It pains me to join the growing cluster of people who have realized that this time, this year, the Chicago Cubs look like the class of their division and, perhaps, all of baseball. Last year, it seemed a bit premature for all of those self styled experts to be predicting big things for the Cubs. However, Joe Maddon‘s delicate maneuver of Starlin Castro out of the shortstop position and Addison Russell into it coupled with the astonishing excellence of Jake Arrieta propelled the Cubs into a strong finish and the best postseason performance among the three tough N.L. Central teams. Now, it appears that the Cubs have gotten stronger while the Cardinals, who actually won the division in 2015, and the Pirates, who finished second, are looking stagnant.
It stands to reason that Arrieta cannot repeat his Cy Young performance of last season (22-6, 1.77 E.R.A.), doesn’t it? Yet it did not look like that on Opening Day. Kris Bryant lived up to all of the hype with his rookie of the year performance and it seems safe to say that he will only improve, especially if they keep him at third base. Jorge Soler should also improve and he can’t even crack the starting lineup. Anthony Rizzo became the guy many people expected he would a few years ago—an MVP candidate. The biggest thing for this season, though, is the acquisition of Jason Heyward. This improves the Cubs while simultaneously hurting the Cardinals, for whom he had a healthy and very productive 2015. Heyward is the premier right fielder in baseball and he can back up Dexter Fowler in center field as needed. Kyle Schwarber is sort of the left handed version of old Cliff Johnson. He will not win a gold glove anywhere, but is an adequate catching backup who tortures right handed pitchers the way Johnson used to hurt lefties. The starting pitchers after Arrieta are not great, but John Lackey and Jon Lester, the Steve Sax of pitchers, have lots of big game experience and the bullpen is deep and good.
Russell and old Maddon favorite Ben Zobrist make a very good combination up the middle and Javier Baez is there in case Zobrist has to play outfield or pitch or whatever. Miguel Montero did not look like his old self behind the plate last year but he is still better than most and just 32 years old.
Even though St. Louis won 100 games in 2015, dark clouds circled overhead and they appear to be lingering. Right handed ace starter Adam Wainwright was limited to 28 innings by injury, promising first baseman Matt Adams played only 60 games, and then their postseason was marred by a nasty thumb injury to their MVP, catcher Yadier Molina. Now, Wainwright is back but Lance Lynn, who started 31 games last season and was very good, is out for the year. Shortstop Jhonny Peralta, no Marty Marion or Ozzie Smith, had good pop in his bat as usual last year but begins 2016 on the disabled list as does new backup to Molina Brayan Pena. However, the Cardinals proved last year what a deep and strong organization they have, so let’s not just write them off. Stephen Piscotty and Randal Grichuk are young outfielders who helped a lot last year and could keep getting better. Matt Holliday is 36 years old and missed 89 games last year but perhaps he still has something left to give. Mike Matheny is the equal to Bruce Bochy in getting the most out of his roster so stay tuned.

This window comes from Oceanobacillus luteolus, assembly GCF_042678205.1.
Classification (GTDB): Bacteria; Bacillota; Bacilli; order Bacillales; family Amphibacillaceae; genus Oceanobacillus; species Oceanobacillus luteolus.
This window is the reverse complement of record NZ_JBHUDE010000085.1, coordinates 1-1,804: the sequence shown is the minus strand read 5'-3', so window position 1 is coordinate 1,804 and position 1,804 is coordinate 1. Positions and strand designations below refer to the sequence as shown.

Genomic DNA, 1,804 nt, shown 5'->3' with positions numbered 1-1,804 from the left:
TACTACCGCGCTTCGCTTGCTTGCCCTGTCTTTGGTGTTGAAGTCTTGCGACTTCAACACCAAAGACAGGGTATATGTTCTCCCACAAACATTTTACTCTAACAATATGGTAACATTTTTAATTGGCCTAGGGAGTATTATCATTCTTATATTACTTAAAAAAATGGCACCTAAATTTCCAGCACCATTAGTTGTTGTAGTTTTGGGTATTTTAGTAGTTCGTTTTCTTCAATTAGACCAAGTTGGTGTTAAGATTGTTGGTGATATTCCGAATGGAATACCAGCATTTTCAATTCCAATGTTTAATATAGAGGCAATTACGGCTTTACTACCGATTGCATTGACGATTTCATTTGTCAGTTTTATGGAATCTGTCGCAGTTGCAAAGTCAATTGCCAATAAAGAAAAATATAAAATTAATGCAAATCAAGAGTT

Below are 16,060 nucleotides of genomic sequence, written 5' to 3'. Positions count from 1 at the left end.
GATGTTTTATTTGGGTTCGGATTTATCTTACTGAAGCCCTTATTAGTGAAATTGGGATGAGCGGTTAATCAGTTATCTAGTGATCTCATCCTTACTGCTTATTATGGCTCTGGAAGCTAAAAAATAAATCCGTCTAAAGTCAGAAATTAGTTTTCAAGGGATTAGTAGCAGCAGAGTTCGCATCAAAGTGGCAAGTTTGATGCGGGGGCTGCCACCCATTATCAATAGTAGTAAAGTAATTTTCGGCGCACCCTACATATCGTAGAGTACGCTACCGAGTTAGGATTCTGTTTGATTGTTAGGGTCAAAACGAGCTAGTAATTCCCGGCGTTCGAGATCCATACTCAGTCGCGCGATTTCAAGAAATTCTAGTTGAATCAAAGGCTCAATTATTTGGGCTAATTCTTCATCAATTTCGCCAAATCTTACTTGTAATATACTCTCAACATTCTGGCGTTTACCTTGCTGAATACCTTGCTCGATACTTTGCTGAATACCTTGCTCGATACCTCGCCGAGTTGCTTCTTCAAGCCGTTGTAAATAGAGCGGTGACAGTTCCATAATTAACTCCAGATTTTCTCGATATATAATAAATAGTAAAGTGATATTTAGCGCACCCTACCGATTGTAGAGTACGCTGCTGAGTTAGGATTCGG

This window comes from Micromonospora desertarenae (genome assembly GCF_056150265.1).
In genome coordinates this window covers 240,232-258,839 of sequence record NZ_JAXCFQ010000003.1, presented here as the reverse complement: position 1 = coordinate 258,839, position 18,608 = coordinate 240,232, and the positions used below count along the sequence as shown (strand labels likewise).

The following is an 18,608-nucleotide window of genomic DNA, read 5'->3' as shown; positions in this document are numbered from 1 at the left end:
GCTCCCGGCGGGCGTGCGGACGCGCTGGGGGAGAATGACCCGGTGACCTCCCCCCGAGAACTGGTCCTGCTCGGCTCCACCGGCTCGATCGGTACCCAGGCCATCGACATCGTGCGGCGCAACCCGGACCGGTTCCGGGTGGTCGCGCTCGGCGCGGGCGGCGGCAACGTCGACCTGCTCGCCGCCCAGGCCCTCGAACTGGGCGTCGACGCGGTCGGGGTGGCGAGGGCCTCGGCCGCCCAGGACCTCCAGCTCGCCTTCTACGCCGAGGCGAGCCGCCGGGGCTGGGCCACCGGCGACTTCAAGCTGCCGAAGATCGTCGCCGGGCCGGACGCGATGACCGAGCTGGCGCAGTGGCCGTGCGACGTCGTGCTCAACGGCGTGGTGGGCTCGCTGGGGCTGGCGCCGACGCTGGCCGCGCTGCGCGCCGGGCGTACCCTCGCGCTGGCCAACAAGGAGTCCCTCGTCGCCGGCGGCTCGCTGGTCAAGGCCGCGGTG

Cincinnati was a win at home away from big things in 2012 and has faded far from that ever since. The Brewers were contenders not that long ago but now , like Yahoo! , they are”rebuilding”. Pittsburgh won our hearts in 2013 by bursting into contention after a couple of decades of futility. The Pirates broke hearts with wild card game losses the past two seasons and still have a lot of good weapons, but postseason games may be out of reach in 2016 as they have seemed to level off. The great Andrew McCutchen anchors both the offense and what is likely the best fielding outfield in the game. Gerrit Cole is a potential Cy Young award winner. Francisco Cervelli almost made Bucco fans forget Russell Martin. Tony Watson and Mark Melancon continue to be stellar out of the bullpen. Francisco Liriano gives excellent, if short, efforts as a veteran starting pitcher. Nevertheless, the overall depth doesn’t seem to be there. Winter arrivals Matt Joyce and David Freese do not hurt but neither do they strike fear into opponents,and a platoon of Michael Morse and John Jaso at first base will not fare much better than the departed Pedro Alvarez. The outfielders on either side of McCutchen, Gregory Polanco and Starling Marte, have many good qualities but 55 walks versus 121 strikeouts (Polanco) and 27 walks versus 123 strikeouts (Marte) detract from their Hall of Fame potential. I’m not saying that they should be made over into Matty Alou, but that needs to get better because the Pirates’ pitching is not what it once was, unless suddenly Jeff Locke becomes consistent and the Pittsburgh coaches work some of their magic on veteran journeymen Ryan Vogelsong and Jon Niese. The infield defense will tend to make pitchers go for strikeouts.
National League Central was great fun last season. Let’s hope I’m wrong and it is again this year but I am afraid that I have jumped on that crowded Cubs bandwagon for now.